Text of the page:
Riding the digital wave: Video-streaming site LeTV claims it is No 3 e-commerce player in China after Alibaba, JD.com as LeMall takes off
Chinese entertainment portal LeTV has repeated its success in offering streamed video to the country’s hitherto content-starved masses by diversifying into e-commerce, and its LeMall online shopping platform now ranks behind domestic rivals Alibaba and JD.com only, it said Monday.
“LeMall.com has 20 million unique visitors a week, and that makes us the third-largest e-commerce site in China,” said Mok Chui-tin, LeTV’s chief executive for Asia-Pacific.
The company sells its hardware including smartphones, set-top boxes, televisions, virtual reality headsets and numerous accessories on the platform and made the jump to China’s No 3 player after issuing a series of discounts in the middle of September, he said.
He made the remarks at the South China Morning Post’s China Conference in Hong Kong.
In the first nine months of 2015, sales of the company’s hardware has generated income of 4 billion yuan (US$631.2 million), or nearly half of its total income over the period, according to its recently released financial report for the third quarter.
The company has sold over 2 million smart TV this year, according to estimates by Goldman Sachs Gao hua, a joint venture between the American investment bank and Chinese partner Beijing Gao Hua Securities Company.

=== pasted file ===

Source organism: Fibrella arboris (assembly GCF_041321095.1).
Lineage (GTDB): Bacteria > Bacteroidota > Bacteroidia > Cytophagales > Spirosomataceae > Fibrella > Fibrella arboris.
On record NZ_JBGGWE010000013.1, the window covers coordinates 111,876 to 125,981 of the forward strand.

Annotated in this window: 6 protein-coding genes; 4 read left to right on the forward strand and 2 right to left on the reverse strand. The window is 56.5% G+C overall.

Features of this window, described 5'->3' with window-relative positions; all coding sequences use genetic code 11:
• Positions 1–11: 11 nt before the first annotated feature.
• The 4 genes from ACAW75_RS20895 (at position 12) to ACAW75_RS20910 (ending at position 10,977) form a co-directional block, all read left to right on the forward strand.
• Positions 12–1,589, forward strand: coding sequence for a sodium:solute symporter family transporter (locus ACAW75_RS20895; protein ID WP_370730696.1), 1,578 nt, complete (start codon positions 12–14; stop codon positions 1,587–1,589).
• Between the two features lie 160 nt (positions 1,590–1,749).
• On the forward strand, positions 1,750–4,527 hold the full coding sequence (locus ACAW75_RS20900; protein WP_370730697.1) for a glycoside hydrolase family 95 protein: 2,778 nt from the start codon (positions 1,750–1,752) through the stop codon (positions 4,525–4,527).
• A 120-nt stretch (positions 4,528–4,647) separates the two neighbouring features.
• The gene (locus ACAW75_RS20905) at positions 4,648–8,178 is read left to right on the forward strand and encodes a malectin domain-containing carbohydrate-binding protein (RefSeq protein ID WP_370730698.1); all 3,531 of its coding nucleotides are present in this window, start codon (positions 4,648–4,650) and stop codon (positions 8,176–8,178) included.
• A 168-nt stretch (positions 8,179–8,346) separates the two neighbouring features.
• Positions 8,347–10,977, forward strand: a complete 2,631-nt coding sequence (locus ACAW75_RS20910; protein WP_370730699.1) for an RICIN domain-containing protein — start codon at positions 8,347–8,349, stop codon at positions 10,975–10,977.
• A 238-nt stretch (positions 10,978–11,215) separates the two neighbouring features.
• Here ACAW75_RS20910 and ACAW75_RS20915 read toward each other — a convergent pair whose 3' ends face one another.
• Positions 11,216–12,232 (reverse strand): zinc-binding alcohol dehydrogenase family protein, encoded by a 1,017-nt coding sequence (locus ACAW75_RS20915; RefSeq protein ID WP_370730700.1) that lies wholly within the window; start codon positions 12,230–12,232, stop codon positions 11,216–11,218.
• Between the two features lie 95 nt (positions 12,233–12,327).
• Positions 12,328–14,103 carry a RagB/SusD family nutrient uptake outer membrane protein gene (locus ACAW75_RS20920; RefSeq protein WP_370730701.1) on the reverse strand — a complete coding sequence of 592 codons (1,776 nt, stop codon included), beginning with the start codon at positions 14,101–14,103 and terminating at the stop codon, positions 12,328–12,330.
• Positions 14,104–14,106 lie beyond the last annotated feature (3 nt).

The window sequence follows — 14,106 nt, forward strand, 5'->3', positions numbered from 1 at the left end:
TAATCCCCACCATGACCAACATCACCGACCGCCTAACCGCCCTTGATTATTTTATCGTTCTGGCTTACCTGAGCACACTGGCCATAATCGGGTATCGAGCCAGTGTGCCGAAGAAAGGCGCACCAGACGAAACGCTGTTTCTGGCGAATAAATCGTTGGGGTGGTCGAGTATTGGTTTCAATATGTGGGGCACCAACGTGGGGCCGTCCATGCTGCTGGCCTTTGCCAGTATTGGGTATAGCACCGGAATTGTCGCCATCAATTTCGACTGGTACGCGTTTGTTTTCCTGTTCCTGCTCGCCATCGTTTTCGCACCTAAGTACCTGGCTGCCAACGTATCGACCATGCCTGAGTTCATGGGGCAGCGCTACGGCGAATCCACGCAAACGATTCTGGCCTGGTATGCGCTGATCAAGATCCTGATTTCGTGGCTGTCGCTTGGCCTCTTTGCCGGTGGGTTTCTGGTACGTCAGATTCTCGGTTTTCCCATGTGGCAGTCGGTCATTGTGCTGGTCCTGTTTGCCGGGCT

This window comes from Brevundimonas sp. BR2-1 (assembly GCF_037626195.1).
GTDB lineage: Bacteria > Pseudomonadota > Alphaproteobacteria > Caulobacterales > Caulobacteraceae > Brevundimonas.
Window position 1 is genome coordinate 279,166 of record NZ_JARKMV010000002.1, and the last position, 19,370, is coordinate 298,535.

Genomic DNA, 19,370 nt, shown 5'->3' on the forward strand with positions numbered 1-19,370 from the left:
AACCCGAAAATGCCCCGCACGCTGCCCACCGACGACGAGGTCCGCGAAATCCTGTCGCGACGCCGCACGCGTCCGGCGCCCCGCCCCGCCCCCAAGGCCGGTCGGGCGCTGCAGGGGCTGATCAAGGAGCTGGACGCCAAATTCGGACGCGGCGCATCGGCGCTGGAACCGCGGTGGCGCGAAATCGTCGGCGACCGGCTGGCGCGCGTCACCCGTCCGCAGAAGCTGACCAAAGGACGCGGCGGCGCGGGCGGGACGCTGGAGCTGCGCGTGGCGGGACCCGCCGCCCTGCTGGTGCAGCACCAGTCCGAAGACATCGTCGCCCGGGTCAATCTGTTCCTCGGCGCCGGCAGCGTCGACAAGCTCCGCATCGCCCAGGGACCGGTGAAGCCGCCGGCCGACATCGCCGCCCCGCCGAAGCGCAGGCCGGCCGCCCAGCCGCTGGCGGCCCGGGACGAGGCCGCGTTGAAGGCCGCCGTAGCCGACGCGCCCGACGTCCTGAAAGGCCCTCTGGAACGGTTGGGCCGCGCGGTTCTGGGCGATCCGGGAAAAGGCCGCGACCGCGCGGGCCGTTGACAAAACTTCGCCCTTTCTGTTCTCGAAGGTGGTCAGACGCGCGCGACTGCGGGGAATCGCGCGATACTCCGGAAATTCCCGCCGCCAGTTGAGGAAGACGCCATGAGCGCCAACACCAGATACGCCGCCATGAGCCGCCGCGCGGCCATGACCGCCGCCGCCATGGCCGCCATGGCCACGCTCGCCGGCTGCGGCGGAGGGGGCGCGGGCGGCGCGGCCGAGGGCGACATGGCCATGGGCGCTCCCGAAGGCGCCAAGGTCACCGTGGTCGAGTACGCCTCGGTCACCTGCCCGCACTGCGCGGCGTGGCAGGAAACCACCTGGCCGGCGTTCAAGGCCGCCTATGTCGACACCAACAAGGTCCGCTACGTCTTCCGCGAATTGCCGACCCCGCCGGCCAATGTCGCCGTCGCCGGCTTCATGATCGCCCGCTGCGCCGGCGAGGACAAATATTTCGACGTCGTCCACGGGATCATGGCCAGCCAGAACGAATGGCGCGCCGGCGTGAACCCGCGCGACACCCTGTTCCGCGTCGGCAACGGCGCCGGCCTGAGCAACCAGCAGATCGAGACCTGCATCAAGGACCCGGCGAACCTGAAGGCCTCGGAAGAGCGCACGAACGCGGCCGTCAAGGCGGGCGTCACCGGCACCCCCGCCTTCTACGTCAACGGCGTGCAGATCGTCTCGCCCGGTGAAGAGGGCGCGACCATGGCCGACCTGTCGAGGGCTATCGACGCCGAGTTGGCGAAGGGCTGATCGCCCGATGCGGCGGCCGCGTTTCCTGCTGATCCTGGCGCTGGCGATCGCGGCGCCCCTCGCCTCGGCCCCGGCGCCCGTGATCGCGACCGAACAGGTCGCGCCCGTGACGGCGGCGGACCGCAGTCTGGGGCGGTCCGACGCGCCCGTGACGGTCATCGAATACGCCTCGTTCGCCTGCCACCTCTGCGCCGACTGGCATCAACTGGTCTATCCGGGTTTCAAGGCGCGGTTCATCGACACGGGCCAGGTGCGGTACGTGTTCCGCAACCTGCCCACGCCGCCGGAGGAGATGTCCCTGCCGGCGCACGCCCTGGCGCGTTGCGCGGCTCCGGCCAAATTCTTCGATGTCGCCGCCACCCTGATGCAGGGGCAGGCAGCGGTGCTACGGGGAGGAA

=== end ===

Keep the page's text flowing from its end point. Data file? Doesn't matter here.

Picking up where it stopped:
LeMall’s performance highlights the company’s success in selling hardware as well as its strategy in creating an ecosystem of content, software and hardware.
Online streaming services are facing fierce competition in China as domestic internet conglomerates splash out on their own video platform.
They are vying for exclusive content rights and increasingly moving to produce their own movies and television shows.
LeTV is also earmarking a large budget to deliver original content. In September it purchased the rights to broadcast English Premier League matches in Hong Kong.
Unlike other streaming companies, it is also selling cheap hardware that offers high-quality performance to boost its content business.
Late last month, LeTV released its flagship smartphone Le 1s, which has specifications in line with other high-end phones including the iPhone 6s. It retails for 1,099 yuan, which LeTV claims is lower than the cost of production.
The company also released a 120-inch television for about half the price of rivals with similar specs.
“It is time for the ecosystem to support the hardware,” said LeTV CEO Jia Yueting at the launch event for the smartphone.
To offset the recent investment in content and hardware, Jia said he is selling the company’s stock to restock its coffers.
He sold more than 5 per cent of its total shares last month after offloading 2 per cent in June, raising a total of 5.7 billion yuan to support future operations, according to the company.